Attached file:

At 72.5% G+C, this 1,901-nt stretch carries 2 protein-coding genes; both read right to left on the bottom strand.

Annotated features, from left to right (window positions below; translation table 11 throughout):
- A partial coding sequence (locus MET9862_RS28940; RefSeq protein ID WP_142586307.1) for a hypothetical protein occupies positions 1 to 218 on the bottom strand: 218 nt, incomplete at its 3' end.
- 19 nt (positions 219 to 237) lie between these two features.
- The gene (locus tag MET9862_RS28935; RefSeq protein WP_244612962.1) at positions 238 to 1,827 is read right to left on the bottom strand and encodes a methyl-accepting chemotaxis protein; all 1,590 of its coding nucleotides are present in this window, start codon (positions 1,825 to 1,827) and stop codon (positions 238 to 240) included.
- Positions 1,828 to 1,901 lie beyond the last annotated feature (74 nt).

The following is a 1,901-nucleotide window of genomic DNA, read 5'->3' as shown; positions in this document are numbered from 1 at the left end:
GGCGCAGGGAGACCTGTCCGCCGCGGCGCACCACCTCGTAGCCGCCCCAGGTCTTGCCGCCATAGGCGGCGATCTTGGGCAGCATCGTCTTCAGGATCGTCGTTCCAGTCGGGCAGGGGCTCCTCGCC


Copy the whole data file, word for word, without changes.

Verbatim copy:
At 72.5% G+C, this 1,901-nt stretch carries 2 protein-coding genes; both read right to left on the bottom strand.

Annotated features, from left to right (window positions below; translation table 11 throughout):
- A partial coding sequence (locus MET9862_RS28940; RefSeq protein ID WP_142586307.1) for a hypothetical protein occupies positions 1 to 218 on the bottom strand: 218 nt, incomplete at its 3' end.
- 19 nt (positions 219 to 237) lie between these two features.
- The gene (locus tag MET9862_RS28935; RefSeq protein WP_244612962.1) at positions 238 to 1,827 is read right to left on the bottom strand and encodes a methyl-accepting chemotaxis protein; all 1,590 of its coding nucleotides are present in this window, start codon (positions 1,825 to 1,827) and stop codon (positions 238 to 240) included.
- Positions 1,828 to 1,901 lie beyond the last annotated feature (74 nt).

The following is a 1,901-nucleotide window of genomic DNA, read 5'->3' as shown; positions in this document are numbered from 1 at the left end:
GGCGCAGGGAGACCTGTCCGCCGCGGCGCACCACCTCGTAGCCGCCCCAGGTCTTGCCGCCATAGGCGGCGATCTTGGGCAGCATCGTCTTCAGGATCGTCGTTCCAGTCGGGCAGGGGCTCCTCGCC